WORK IN PROGRESS S1 centers on suicidal ideation due to the death of a therapist and general dissatisfaction in life. WORK IN PROGRESS S2 is all about discerning what you need with therapy. It’s an extremely complex and thorny season of TV, but vastly appreciated, because we can all use therapy; don’t say you don’t need therapy because I guarantee you that you over-use your loved ones for emotional labor and that’s a shitty thing to do! But knowing what you want from therapy is also extremely difficult, and requires quite a bit of self-reflection and acknowledgement, and successfully navigating that is a lot.
There’s always the question as to the means and ends of therapy, of when one can move along from trauma, when the problem is ‘solved’, and the penultimate episode reckons with that and it had me in tears.
Life is complicated. I hate this. I hate hurting so much. I hate thinking and feeling so much. This entire goddamn blog was started during the pandemic and I’d be a liar if I said it’s anything other than a way to try to process everything, and WORK IN PROGRESS is — well, was — an astounding piece that I could latch onto. Not just because it was shot in my neighborhood, not because of it being queer-adjacent, not just because it reflected on the lost past of Chicago’s Girlstown, but that it fundamentally grapples with people trying to fix themselves in an entertaining, but enlightening ways.
The show was unfortunately canceled after the second season, however, I feel lucky a second season exists. It resolves itself naturally and in its own humanist way, and is a work I will consistently extoll to others because of how frank it is, how heartfelt it is, and how singularly Chicago it is.
I initially wrote this post several months ago and sat on it because, well, reasons. I just learned that Showtime has gone all HBO MAX and scrubbed it from being available to stream for unknown reasons. Please keep your eyes peeled for its reappearance but, goddamnit, of all of the second seasons of shows to remove from streaming services, this seems absolutely hateful. My apologies for recommending something that is absolutely unavailable for the time being unless you have a proper cable subscription.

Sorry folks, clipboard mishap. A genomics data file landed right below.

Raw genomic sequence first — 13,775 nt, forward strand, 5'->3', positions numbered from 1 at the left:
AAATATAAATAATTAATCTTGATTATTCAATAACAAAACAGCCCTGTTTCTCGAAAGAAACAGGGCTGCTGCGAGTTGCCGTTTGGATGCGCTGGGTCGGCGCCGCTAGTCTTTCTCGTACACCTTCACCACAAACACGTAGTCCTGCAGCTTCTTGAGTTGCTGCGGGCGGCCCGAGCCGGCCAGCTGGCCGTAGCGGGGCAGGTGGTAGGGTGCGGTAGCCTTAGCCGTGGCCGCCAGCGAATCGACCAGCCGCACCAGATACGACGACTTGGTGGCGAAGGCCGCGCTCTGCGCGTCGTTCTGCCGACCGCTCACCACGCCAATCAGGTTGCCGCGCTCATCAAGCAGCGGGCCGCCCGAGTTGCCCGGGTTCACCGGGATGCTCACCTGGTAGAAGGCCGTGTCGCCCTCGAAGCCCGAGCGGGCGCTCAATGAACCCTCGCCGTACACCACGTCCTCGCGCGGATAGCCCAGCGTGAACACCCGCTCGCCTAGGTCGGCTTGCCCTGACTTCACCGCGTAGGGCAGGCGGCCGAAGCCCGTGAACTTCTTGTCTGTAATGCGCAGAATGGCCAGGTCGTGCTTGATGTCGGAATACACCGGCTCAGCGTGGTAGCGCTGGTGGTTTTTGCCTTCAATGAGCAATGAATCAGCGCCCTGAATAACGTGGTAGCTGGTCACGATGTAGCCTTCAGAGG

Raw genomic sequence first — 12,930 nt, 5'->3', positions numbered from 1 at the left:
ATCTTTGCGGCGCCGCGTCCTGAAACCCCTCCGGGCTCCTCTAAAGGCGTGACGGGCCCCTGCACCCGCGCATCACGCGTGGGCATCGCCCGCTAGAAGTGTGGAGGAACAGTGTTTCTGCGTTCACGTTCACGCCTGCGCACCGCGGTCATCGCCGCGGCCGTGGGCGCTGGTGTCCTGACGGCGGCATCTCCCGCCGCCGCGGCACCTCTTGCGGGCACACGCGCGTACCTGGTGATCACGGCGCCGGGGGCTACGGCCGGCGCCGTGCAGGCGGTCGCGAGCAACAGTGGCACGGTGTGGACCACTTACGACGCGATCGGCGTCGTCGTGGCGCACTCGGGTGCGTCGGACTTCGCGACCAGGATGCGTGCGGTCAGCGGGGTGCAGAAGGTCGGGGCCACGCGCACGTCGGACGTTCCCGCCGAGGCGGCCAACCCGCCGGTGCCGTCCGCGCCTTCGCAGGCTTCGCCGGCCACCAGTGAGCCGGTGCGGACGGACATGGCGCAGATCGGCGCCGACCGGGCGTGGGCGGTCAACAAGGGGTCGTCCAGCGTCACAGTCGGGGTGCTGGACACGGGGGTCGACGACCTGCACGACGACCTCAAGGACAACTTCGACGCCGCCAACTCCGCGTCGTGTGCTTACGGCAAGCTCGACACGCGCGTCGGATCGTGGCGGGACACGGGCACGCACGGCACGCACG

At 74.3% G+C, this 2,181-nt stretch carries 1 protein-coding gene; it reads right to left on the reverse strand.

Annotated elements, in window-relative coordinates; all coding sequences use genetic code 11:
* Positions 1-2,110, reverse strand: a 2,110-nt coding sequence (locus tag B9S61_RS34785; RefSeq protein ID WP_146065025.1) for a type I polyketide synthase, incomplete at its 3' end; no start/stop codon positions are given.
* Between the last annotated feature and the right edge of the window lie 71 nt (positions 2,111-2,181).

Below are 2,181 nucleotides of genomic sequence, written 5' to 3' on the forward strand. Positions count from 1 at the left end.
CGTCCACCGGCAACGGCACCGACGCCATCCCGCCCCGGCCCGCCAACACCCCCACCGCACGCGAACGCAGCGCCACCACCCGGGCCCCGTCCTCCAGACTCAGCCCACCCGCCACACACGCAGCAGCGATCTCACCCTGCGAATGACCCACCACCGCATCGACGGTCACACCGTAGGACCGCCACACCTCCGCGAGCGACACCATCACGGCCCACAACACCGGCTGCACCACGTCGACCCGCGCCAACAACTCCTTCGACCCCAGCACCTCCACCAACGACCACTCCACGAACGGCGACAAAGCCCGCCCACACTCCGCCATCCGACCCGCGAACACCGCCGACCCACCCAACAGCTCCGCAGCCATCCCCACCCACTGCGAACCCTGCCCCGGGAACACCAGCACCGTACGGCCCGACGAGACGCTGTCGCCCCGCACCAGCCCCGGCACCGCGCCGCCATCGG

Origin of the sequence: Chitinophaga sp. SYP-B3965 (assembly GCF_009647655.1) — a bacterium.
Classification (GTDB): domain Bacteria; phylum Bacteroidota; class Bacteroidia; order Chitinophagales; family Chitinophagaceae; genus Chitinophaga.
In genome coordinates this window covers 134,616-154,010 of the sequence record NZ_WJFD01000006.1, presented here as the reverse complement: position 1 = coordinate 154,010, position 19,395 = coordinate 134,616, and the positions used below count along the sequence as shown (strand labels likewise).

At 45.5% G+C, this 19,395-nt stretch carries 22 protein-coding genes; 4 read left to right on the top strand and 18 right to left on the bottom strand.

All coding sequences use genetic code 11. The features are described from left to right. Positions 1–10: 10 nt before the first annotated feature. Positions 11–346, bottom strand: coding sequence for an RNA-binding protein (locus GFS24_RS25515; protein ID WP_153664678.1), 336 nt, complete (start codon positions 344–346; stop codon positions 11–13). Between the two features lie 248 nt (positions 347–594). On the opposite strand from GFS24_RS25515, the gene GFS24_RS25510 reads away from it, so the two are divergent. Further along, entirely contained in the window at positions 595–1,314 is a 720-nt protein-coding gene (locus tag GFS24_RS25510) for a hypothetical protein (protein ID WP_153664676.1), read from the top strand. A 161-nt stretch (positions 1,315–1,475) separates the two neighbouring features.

I ignored the DCU TV efforts when they first launched. I had no interest in signing up for yet-another streaming service, much less one solely focused on rehashing works like DOOM PATROL that I had already read and loved and didn’t want a watered down distillation.
“What is this place?”
Now that all of the DCU TV efforts have been merged into Warner Bros/HBO, it’s far easier to watch them, and holy fucking shit, they’re all amazing, all swing-for-the-fences efforts that somehow have managed to chug along for the entirety of the pandemic.
“It’s a safe place for you to heal. You, and others like you.”
I should have known better. DC doesn’t micromanage their TV creatives the way Marvel does. And DOOM PATROL is amazingly devastating.
Unlike Harley Quinn, I’ve actually been very familiar with DOOM PATROL for years. I have read the entire Morrison run twice over. Shared it with my wife. While I probably should have read it when the original issues were rolling out while I worked in a comic book store, reading them in my late twenties was good enough.
“DON’T TOUCH ME!”
Unsurprisingly, as someone who has been diagnosed as having anxiety, hypomania/bi-polar/whatnot and PTSD (yeah, I’m a fucking shitshow), ‘Crazy Jane’ with her 64 mindsets is the character I identify most with. Diane Guerrero portrays that sort of mental whiplash perfectly.
“Ooooh, please touch me…”
(I’ll note that I have no idea how many appleboxes they have to use to block scenes with Diane Guerrero, but it has to be more than a few. However, her performance has a ferocity that measures her above every one of her co-stars.)
This show is immaculately cast and paced and costumed. April Bowlby is perfection as aloof and fallen Hollywood star Rita Farr, and the extremely form-fitting attire is an amazing narrative nod. Brendan Fraiser’s voice-over work for robot Cliff Steele is astoundingly vulnerable, and the physical effects for him are so tactile. Matt Bomer’s queer confliction as Larry Trainor +1 is so well-penned.
I have no idea how they talked Timothy Dalton into this, but he’s the best Chief you could ask for, and the house they’re shooting in? I want to go to there. It’s all rich Victorian wood and feels old and lived in and haunted. (I actually think I have been, as it looks like one of the WB lot houses, but they did a lot of great work with it!) Also: CIint Mansell provides the score! Alan Tudyk is Mr. Nowhere!
Everyone involved knew what they needed to do, and they did it to perfection, even if they were doing it in service of a bunch of misfits unfit for society.
I am shocked at how good it is, although it is not a subtle show. This isn’t ‘just good’ for a comics adaptation, or ‘just good’ for a genre TV series — it’s a great show, full-stop.
It’s the first show to remind me of SENSE8 in a long time, despite the fact that it is a pretty sexless show. It’s all about misfits trying to come to terms with their realizations and reckoning with them, and we do not have enough of that.
“Do you remember what it felt like? […] To be normal?”